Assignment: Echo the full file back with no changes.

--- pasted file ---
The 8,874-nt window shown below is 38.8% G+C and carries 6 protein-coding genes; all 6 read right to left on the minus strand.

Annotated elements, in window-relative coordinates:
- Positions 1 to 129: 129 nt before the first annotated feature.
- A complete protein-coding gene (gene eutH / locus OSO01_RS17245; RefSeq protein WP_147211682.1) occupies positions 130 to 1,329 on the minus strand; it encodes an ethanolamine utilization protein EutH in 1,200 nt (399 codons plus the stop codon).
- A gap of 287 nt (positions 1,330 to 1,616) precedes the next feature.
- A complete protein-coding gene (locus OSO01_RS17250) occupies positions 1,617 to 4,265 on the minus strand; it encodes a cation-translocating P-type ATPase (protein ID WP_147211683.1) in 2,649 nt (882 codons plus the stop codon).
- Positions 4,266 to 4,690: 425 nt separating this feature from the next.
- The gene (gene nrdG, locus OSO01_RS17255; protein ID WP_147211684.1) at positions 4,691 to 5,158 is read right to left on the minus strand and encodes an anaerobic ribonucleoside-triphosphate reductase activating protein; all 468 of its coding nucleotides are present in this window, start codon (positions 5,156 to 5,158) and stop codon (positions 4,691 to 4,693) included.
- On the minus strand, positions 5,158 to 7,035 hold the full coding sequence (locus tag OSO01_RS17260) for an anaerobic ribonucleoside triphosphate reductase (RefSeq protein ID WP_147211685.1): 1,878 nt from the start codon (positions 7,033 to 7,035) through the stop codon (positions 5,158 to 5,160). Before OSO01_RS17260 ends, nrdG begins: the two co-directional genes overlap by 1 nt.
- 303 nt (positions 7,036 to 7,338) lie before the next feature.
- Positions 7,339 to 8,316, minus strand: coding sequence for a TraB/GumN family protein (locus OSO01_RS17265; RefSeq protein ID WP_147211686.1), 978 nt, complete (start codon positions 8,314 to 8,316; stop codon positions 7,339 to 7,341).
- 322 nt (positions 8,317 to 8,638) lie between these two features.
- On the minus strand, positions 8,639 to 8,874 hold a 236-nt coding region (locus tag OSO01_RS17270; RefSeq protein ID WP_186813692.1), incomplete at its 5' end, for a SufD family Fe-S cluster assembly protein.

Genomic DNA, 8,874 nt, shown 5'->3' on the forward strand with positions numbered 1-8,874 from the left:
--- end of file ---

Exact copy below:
The 8,874-nt window shown below is 38.8% G+C and carries 6 protein-coding genes; all 6 read right to left on the minus strand.

Annotated elements, in window-relative coordinates:
- Positions 1 to 129: 129 nt before the first annotated feature.
- A complete protein-coding gene (gene eutH / locus OSO01_RS17245; RefSeq protein WP_147211682.1) occupies positions 130 to 1,329 on the minus strand; it encodes an ethanolamine utilization protein EutH in 1,200 nt (399 codons plus the stop codon).
- A gap of 287 nt (positions 1,330 to 1,616) precedes the next feature.
- A complete protein-coding gene (locus OSO01_RS17250) occupies positions 1,617 to 4,265 on the minus strand; it encodes a cation-translocating P-type ATPase (protein ID WP_147211683.1) in 2,649 nt (882 codons plus the stop codon).
- Positions 4,266 to 4,690: 425 nt separating this feature from the next.
- The gene (gene nrdG, locus OSO01_RS17255; protein ID WP_147211684.1) at positions 4,691 to 5,158 is read right to left on the minus strand and encodes an anaerobic ribonucleoside-triphosphate reductase activating protein; all 468 of its coding nucleotides are present in this window, start codon (positions 5,156 to 5,158) and stop codon (positions 4,691 to 4,693) included.
- On the minus strand, positions 5,158 to 7,035 hold the full coding sequence (locus tag OSO01_RS17260) for an anaerobic ribonucleoside triphosphate reductase (RefSeq protein ID WP_147211685.1): 1,878 nt from the start codon (positions 7,033 to 7,035) through the stop codon (positions 5,158 to 5,160). Before OSO01_RS17260 ends, nrdG begins: the two co-directional genes overlap by 1 nt.
- 303 nt (positions 7,036 to 7,338) lie before the next feature.
- Positions 7,339 to 8,316, minus strand: coding sequence for a TraB/GumN family protein (locus OSO01_RS17265; RefSeq protein ID WP_147211686.1), 978 nt, complete (start codon positions 8,314 to 8,316; stop codon positions 7,339 to 7,341).
- 322 nt (positions 8,317 to 8,638) lie between these two features.
- On the minus strand, positions 8,639 to 8,874 hold a 236-nt coding region (locus tag OSO01_RS17270; RefSeq protein ID WP_186813692.1), incomplete at its 5' end, for a SufD family Fe-S cluster assembly protein.

Genomic DNA, 8,874 nt, shown 5'->3' on the forward strand with positions numbered 1-8,874 from the left: